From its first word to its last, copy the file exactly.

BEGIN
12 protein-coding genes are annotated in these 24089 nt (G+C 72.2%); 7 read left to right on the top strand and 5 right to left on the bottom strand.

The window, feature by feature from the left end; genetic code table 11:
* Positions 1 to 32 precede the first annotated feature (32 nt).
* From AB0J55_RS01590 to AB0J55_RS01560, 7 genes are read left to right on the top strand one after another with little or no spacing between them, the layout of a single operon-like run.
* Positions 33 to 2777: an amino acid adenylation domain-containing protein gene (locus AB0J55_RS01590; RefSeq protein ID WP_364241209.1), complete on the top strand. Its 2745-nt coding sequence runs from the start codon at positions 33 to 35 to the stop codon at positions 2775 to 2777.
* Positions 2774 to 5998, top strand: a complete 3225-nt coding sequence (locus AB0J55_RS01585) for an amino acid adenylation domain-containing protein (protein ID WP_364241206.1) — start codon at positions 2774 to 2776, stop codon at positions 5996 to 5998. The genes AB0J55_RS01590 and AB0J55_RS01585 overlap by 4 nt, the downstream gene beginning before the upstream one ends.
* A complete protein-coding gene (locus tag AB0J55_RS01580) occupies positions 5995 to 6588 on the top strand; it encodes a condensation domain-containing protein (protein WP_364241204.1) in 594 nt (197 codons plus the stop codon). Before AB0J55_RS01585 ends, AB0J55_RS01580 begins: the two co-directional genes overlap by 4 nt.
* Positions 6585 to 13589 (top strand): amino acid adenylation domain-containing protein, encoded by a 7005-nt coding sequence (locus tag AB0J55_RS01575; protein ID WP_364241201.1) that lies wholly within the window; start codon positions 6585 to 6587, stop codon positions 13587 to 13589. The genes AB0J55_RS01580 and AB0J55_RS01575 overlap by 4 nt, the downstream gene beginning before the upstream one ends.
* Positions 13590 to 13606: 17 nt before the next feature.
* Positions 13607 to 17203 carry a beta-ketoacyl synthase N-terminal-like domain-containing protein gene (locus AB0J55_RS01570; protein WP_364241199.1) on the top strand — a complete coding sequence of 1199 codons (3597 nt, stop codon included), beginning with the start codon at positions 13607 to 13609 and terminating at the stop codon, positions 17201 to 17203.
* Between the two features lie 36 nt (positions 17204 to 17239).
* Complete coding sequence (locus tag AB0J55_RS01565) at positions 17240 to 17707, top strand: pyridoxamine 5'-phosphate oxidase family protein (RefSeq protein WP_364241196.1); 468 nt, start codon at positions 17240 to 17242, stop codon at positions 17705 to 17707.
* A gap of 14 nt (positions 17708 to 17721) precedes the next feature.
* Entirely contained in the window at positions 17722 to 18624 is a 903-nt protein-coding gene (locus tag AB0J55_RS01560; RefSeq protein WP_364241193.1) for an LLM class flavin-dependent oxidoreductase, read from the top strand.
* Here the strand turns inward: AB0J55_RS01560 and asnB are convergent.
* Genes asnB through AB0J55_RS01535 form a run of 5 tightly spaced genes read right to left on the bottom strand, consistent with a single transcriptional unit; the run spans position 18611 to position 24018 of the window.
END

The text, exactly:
12 protein-coding genes are annotated in these 24089 nt (G+C 72.2%); 7 read left to right on the top strand and 5 right to left on the bottom strand.

The window, feature by feature from the left end; genetic code table 11:
* Positions 1 to 32 precede the first annotated feature (32 nt).
* From AB0J55_RS01590 to AB0J55_RS01560, 7 genes are read left to right on the top strand one after another with little or no spacing between them, the layout of a single operon-like run.
* Positions 33 to 2777: an amino acid adenylation domain-containing protein gene (locus AB0J55_RS01590; RefSeq protein ID WP_364241209.1), complete on the top strand. Its 2745-nt coding sequence runs from the start codon at positions 33 to 35 to the stop codon at positions 2775 to 2777.
* Positions 2774 to 5998, top strand: a complete 3225-nt coding sequence (locus AB0J55_RS01585) for an amino acid adenylation domain-containing protein (protein ID WP_364241206.1) — start codon at positions 2774 to 2776, stop codon at positions 5996 to 5998. The genes AB0J55_RS01590 and AB0J55_RS01585 overlap by 4 nt, the downstream gene beginning before the upstream one ends.
* A complete protein-coding gene (locus tag AB0J55_RS01580) occupies positions 5995 to 6588 on the top strand; it encodes a condensation domain-containing protein (protein WP_364241204.1) in 594 nt (197 codons plus the stop codon). Before AB0J55_RS01585 ends, AB0J55_RS01580 begins: the two co-directional genes overlap by 4 nt.
* Positions 6585 to 13589 (top strand): amino acid adenylation domain-containing protein, encoded by a 7005-nt coding sequence (locus tag AB0J55_RS01575; protein ID WP_364241201.1) that lies wholly within the window; start codon positions 6585 to 6587, stop codon positions 13587 to 13589. The genes AB0J55_RS01580 and AB0J55_RS01575 overlap by 4 nt, the downstream gene beginning before the upstream one ends.
* Positions 13590 to 13606: 17 nt before the next feature.
* Positions 13607 to 17203 carry a beta-ketoacyl synthase N-terminal-like domain-containing protein gene (locus AB0J55_RS01570; protein WP_364241199.1) on the top strand — a complete coding sequence of 1199 codons (3597 nt, stop codon included), beginning with the start codon at positions 13607 to 13609 and terminating at the stop codon, positions 17201 to 17203.
* Between the two features lie 36 nt (positions 17204 to 17239).
* Complete coding sequence (locus tag AB0J55_RS01565) at positions 17240 to 17707, top strand: pyridoxamine 5'-phosphate oxidase family protein (RefSeq protein WP_364241196.1); 468 nt, start codon at positions 17240 to 17242, stop codon at positions 17705 to 17707.
* A gap of 14 nt (positions 17708 to 17721) precedes the next feature.
* Entirely contained in the window at positions 17722 to 18624 is a 903-nt protein-coding gene (locus tag AB0J55_RS01560; RefSeq protein WP_364241193.1) for an LLM class flavin-dependent oxidoreductase, read from the top strand.
* Here the strand turns inward: AB0J55_RS01560 and asnB are convergent.
* Genes asnB through AB0J55_RS01535 form a run of 5 tightly spaced genes read right to left on the bottom strand, consistent with a single transcriptional unit; the run spans position 18611 to position 24018 of the window.